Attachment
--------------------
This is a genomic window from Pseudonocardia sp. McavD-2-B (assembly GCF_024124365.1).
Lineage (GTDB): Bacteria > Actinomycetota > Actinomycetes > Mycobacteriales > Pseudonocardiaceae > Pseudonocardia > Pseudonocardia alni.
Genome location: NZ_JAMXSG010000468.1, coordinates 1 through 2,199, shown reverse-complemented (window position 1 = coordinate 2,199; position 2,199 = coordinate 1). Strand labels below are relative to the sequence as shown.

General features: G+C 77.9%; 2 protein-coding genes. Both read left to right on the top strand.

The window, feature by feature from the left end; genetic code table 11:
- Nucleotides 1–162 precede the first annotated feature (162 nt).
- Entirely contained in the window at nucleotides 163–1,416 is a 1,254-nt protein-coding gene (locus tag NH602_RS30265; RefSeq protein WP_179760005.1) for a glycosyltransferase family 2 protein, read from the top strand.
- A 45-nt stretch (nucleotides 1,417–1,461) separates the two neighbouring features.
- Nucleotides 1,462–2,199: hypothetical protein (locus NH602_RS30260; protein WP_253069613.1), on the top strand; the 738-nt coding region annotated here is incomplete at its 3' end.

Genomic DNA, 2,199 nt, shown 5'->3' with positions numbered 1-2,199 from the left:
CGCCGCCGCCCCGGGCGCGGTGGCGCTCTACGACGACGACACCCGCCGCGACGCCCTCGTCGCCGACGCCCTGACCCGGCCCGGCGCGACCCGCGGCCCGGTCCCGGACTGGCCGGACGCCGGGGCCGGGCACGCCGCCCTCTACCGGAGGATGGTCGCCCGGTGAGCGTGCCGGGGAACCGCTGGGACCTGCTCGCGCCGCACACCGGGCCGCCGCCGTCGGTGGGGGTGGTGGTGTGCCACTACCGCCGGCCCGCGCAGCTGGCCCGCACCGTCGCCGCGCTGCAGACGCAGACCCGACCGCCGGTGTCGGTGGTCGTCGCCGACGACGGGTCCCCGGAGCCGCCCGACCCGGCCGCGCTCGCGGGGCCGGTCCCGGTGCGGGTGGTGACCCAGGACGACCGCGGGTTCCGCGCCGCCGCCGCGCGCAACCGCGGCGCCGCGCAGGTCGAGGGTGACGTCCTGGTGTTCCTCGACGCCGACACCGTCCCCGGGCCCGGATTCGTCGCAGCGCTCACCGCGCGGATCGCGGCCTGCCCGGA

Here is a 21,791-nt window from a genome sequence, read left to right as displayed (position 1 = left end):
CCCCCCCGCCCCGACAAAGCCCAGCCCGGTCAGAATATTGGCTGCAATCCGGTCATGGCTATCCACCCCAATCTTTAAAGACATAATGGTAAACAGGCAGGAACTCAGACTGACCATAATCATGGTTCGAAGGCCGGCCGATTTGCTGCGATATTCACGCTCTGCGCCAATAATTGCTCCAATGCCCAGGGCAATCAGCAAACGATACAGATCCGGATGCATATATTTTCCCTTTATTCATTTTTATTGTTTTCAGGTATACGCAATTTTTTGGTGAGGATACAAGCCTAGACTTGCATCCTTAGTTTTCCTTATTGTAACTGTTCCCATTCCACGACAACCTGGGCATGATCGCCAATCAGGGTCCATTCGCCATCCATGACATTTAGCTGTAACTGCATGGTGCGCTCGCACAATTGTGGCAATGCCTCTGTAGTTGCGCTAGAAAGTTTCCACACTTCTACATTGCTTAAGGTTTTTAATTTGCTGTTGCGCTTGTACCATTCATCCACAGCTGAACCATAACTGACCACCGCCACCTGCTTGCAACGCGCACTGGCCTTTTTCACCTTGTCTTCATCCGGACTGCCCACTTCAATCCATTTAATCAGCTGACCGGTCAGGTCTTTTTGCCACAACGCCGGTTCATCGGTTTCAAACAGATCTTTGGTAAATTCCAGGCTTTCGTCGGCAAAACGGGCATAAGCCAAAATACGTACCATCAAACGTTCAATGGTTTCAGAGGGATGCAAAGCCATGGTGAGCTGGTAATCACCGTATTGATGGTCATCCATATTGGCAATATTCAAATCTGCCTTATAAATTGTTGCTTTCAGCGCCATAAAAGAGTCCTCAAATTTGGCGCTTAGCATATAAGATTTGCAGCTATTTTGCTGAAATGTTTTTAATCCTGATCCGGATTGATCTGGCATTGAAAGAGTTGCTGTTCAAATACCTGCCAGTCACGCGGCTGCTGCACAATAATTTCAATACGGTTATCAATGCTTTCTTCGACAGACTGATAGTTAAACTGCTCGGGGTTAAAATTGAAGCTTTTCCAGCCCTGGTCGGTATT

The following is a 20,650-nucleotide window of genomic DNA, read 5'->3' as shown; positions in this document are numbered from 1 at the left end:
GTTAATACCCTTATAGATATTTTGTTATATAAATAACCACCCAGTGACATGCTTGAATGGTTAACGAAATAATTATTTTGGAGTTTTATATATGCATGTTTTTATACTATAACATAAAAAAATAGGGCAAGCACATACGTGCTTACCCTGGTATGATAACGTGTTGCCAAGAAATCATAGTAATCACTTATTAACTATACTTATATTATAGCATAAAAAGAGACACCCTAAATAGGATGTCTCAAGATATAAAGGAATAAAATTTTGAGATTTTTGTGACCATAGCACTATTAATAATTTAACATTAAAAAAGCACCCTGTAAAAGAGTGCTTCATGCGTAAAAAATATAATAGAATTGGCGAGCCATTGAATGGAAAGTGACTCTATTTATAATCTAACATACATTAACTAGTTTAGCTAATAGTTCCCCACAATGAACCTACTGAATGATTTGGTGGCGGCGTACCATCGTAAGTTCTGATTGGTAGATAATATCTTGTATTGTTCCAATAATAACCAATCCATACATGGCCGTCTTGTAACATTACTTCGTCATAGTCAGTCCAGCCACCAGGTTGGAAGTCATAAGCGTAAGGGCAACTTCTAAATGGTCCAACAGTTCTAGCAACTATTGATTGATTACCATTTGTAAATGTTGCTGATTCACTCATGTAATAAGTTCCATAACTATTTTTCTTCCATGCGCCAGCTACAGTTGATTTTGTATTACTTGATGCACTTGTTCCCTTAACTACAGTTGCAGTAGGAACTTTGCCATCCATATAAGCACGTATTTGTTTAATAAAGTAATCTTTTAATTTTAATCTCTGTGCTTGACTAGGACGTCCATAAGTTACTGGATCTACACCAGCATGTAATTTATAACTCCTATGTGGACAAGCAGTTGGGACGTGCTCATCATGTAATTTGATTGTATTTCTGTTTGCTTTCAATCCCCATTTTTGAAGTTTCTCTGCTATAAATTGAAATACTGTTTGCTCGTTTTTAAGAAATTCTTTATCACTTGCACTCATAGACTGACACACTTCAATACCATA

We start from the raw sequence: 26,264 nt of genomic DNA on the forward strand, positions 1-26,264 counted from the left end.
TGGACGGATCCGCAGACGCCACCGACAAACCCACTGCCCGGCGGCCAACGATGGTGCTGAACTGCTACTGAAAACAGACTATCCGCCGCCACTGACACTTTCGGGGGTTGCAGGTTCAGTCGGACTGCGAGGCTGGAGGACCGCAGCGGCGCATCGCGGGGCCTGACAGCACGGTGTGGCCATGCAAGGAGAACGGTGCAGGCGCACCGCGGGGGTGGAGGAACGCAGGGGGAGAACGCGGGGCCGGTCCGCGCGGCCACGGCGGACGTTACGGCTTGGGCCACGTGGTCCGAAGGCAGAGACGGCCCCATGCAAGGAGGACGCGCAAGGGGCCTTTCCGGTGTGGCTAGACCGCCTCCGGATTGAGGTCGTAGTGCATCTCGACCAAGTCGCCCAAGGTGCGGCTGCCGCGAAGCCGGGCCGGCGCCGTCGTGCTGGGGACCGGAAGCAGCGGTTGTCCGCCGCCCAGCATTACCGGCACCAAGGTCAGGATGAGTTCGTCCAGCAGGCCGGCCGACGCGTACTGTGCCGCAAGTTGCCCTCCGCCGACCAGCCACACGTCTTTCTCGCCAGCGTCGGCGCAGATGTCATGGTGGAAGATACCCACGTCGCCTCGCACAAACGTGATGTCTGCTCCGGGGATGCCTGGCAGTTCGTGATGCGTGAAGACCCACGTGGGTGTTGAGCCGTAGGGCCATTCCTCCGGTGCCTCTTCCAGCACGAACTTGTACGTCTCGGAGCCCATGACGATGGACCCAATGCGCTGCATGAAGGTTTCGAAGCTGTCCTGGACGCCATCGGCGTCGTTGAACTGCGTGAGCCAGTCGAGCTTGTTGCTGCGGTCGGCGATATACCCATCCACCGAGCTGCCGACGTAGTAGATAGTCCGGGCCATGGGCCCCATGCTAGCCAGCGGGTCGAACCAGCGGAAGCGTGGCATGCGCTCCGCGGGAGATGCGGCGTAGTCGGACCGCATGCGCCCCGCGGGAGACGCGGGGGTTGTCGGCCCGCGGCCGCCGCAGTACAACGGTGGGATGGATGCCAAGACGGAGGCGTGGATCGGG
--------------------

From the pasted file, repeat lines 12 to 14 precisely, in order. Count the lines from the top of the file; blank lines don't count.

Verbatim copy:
Here is a 21,791-nt window from a genome sequence, read left to right as displayed (position 1 = left end):
CCCCCCCGCCCCGACAAAGCCCAGCCCGGTCAGAATATTGGCTGCAATCCGGTCATGGCTATCCACCCCAATCTTTAAAGACATAATGGTAAACAGGCAGGAACTCAGACTGACCATAATCATGGTTCGAAGGCCGGCCGATTTGCTGCGATATTCACGCTCTGCGCCAATAATTGCTCCAATGCCCAGGGCAATCAGCAAACGATACAGATCCGGATGCATATATTTTCCCTTTATTCATTTTTATTGTTTTCAGGTATACGCAATTTTTTGGTGAGGATACAAGCCTAGACTTGCATCCTTAGTTTTCCTTATTGTAACTGTTCCCATTCCACGACAACCTGGGCATGATCGCCAATCAGGGTCCATTCGCCATCCATGACATTTAGCTGTAACTGCATGGTGCGCTCGCACAATTGTGGCAATGCCTCTGTAGTTGCGCTAGAAAGTTTCCACACTTCTACATTGCTTAAGGTTTTTAATTTGCTGTTGCGCTTGTACCATTCATCCACAGCTGAACCATAACTGACCACCGCCACCTGCTTGCAACGCGCACTGGCCTTTTTCACCTTGTCTTCATCCGGACTGCCCACTTCAATCCATTTAATCAGCTGACCGGTCAGGTCTTTTTGCCACAACGCCGGTTCATCGGTTTCAAACAGATCTTTGGTAAATTCCAGGCTTTCGTCGGCAAAACGGGCATAAGCCAAAATACGTACCATCAAACGTTCAATGGTTTCAGAGGGATGCAAAGCCATGGTGAGCTGGTAATCACCGTATTGATGGTCATCCATATTGGCAATATTCAAATCTGCCTTATAAATTGTTGCTTTCAGCGCCATAAAAGAGTCCTCAAATTTGGCGCTTAGCATATAAGATTTGCAGCTATTTTGCTGAAATGTTTTTAATCCTGATCCGGATTGATCTGGCATTGAAAGAGTTGCTGTTCAAATACCTGCCAGTCACGCGGCTGCTGCACAATAATTTCAATACGGTTATCAATGCTTTCTTCGACAGACTGATAGTTAAACTGCTCGGGGTTAAAATTGAAGCTTTTCCAGCCCTGGTCGGTATT

The following is a 20,650-nucleotide window of genomic DNA, read 5'->3' as shown; positions in this document are numbered from 1 at the left end: